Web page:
**Logistic Regression Important Questions: Part 1**

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**Q1. What is a logistic function? What is the range of values of a logistic function?**

**Answer:** The logistic function is as defined below:

f(z)=1/(1+e−z)

The values of a logistic function will range from 0 to 1. The values of Z will vary from −∞ to +∞.

**Q2. Why is logistic regression very popular/widely used?**

**Answer: **Logistic regression is famous because it can convert the values of logits (log-odds), which can range from −∞ to +∞ to a range between 0 and 1. As logistic functions output the probability of occurrence of an event, it can be applied to many real-life scenarios. It is for this reason that the logistic regression model is very popular. Another reason why logistic fairs in comparison to linear regression is that it is able to handle the categorical variables.

**Q3. What is the formula for the logistic regression function?**

**Answer: **In general, the formula for logistic regression is given by the following expression:

f(z)=1/(1+e−(β0+β1X1+β2X2+….+βkXk))

**Q4. How can the probability of a logistic regression model be expressed as a conditional probability?**

**Answer: **The conditional probability can be given as:

*P(Discrete value of target variable|X1,X2,X3….Xk)*

It is the probability of the target variable to take up a discrete value (either 0 or 1 in case of binary classification problems) when the values of independent variables are given. For example, the probability an employee will attrite (target variable) given his attributes such as his age, salary, KRA’s, etc.

**Q5. What are odds?**

**Answer: **It is the ratio of the probability of an event occurring to the probability of the event not occurring. For example, let’s assume that the probability of winning a lottery is 0.01. Then, the probability of not winning is 1–0.01 = 0.99.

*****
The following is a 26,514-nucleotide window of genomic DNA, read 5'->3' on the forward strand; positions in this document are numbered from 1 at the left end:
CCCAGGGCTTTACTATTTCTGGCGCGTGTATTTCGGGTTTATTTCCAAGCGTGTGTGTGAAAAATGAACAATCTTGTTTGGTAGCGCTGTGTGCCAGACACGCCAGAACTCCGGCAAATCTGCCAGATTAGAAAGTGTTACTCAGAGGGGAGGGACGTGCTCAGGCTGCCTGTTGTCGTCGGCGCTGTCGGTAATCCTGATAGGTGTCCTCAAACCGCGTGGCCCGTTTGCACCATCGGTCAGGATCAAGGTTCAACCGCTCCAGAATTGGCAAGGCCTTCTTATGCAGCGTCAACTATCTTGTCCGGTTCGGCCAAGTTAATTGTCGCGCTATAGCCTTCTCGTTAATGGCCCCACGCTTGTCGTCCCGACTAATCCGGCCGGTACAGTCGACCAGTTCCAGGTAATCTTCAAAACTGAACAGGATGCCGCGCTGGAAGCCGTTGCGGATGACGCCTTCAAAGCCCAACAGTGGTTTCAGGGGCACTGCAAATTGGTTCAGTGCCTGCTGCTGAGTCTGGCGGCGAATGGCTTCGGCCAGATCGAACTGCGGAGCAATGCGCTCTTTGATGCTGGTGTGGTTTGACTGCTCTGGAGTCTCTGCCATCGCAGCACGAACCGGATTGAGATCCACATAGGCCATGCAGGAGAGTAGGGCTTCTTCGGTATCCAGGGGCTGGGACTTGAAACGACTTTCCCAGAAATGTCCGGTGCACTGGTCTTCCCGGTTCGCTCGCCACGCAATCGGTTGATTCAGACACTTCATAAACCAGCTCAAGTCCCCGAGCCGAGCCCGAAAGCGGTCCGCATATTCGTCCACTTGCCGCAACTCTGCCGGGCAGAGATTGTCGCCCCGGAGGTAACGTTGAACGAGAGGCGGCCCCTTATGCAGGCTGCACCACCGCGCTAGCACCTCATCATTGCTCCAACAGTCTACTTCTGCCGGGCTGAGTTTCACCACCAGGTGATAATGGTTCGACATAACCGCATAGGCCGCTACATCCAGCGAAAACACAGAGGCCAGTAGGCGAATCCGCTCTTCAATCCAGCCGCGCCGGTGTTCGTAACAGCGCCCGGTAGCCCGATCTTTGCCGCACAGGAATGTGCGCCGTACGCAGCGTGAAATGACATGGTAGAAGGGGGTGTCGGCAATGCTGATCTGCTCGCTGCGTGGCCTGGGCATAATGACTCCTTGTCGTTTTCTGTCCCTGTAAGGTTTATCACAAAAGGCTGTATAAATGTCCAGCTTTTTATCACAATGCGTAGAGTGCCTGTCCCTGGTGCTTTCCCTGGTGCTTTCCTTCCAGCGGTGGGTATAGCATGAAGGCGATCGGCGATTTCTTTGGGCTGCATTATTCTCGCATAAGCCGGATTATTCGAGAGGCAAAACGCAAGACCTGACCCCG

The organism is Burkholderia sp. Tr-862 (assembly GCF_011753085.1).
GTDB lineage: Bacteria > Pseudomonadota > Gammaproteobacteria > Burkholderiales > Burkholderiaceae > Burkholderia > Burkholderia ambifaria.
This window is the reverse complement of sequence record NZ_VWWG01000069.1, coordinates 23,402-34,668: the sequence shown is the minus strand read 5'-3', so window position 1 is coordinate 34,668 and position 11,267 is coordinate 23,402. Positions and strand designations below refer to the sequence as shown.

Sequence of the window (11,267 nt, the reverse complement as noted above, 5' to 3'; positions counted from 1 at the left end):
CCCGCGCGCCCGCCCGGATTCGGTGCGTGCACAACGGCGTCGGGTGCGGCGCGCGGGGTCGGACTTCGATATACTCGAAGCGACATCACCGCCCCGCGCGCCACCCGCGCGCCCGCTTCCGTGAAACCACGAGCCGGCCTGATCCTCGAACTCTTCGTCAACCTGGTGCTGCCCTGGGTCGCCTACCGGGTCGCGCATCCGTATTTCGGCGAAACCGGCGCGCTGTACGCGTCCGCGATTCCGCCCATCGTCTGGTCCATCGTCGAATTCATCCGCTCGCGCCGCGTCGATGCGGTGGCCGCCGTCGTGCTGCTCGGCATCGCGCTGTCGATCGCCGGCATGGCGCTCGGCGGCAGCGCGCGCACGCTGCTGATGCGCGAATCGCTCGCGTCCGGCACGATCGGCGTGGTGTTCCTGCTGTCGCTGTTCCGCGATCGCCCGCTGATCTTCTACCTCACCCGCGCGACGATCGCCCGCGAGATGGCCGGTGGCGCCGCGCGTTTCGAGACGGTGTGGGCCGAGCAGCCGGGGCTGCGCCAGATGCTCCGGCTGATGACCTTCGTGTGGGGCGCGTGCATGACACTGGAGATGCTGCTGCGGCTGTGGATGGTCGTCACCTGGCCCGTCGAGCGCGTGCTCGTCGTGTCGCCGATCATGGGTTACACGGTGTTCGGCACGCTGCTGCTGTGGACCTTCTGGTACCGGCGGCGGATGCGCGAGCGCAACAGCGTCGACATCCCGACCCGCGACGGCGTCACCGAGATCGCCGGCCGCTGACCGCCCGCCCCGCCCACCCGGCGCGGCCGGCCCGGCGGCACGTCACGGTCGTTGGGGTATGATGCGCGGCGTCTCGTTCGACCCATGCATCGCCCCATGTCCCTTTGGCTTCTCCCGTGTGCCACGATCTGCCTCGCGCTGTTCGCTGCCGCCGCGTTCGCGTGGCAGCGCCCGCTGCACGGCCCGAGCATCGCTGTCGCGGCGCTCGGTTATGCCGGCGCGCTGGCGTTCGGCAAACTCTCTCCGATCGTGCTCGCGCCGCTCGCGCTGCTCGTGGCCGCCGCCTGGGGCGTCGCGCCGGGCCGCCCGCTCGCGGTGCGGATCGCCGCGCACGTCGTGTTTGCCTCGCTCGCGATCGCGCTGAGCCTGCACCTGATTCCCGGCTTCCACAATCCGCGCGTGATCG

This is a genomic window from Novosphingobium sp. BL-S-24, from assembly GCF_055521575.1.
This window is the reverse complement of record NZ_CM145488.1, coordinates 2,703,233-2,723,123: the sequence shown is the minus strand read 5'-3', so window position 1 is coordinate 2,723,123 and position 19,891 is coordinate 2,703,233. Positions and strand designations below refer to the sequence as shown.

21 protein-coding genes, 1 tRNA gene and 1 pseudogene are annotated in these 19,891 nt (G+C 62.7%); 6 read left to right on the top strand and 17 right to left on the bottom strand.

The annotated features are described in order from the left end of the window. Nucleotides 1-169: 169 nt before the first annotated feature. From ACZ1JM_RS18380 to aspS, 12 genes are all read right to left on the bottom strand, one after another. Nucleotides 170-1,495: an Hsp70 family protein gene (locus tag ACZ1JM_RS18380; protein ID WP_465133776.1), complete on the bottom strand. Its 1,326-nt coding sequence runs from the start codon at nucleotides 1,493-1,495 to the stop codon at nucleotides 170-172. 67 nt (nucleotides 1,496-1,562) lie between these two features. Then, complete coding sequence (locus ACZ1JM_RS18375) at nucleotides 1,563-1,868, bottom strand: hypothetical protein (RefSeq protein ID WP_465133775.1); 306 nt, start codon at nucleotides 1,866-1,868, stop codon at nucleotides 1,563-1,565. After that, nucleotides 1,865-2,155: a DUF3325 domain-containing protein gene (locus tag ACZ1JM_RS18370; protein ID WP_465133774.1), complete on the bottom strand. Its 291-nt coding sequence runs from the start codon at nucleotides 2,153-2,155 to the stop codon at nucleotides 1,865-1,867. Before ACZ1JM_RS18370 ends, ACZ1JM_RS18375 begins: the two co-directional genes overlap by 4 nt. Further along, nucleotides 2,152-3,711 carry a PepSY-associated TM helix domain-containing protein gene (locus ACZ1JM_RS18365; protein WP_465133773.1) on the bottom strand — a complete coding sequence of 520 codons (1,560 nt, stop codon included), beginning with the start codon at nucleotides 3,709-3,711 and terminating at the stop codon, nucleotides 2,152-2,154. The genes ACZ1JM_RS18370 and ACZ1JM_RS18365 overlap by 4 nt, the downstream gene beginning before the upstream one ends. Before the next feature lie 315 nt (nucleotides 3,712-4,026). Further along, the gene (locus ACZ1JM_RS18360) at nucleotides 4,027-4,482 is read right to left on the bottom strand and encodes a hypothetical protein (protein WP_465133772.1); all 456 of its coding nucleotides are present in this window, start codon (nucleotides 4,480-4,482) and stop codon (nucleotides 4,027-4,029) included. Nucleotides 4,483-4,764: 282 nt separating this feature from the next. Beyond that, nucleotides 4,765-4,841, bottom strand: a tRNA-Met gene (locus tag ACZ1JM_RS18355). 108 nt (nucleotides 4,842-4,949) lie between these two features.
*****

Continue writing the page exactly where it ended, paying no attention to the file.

Now, as per the definition,

The odds of winning the lottery = (Probability of winning)/(Probability of not winning)

The odds of winning the lottery = 0.01/0.99

Hence, the odds of winning the lottery is 1 to 99, and the odds of not winning the lottery is 99 to 1.

**Q6. Why can’t linear regression be used in place of logistic regression for binary classification?**

**Answer: **The reasons why linear regressions cannot be used in case of binary classification are as follows:

Distribution of error terms: The distribution of data in the case of linear and logistic regression is different. Linear regression assumes that error terms are normally distributed. In the case of binary classification, this assumption does not hold true.

Model output: In linear regression, the output is continuous. In the case of binary classification, an output of a continuous value does not make sense. For binary classification problems, linear regression may predict values that can go beyond 0 and 1. If we want the output in the form of probabilities, which can be mapped to two different classes, then its range should be restricted to 0 and 1. As the logistic regression model can output probabilities with logistic/sigmoid function, it is preferred over linear regression.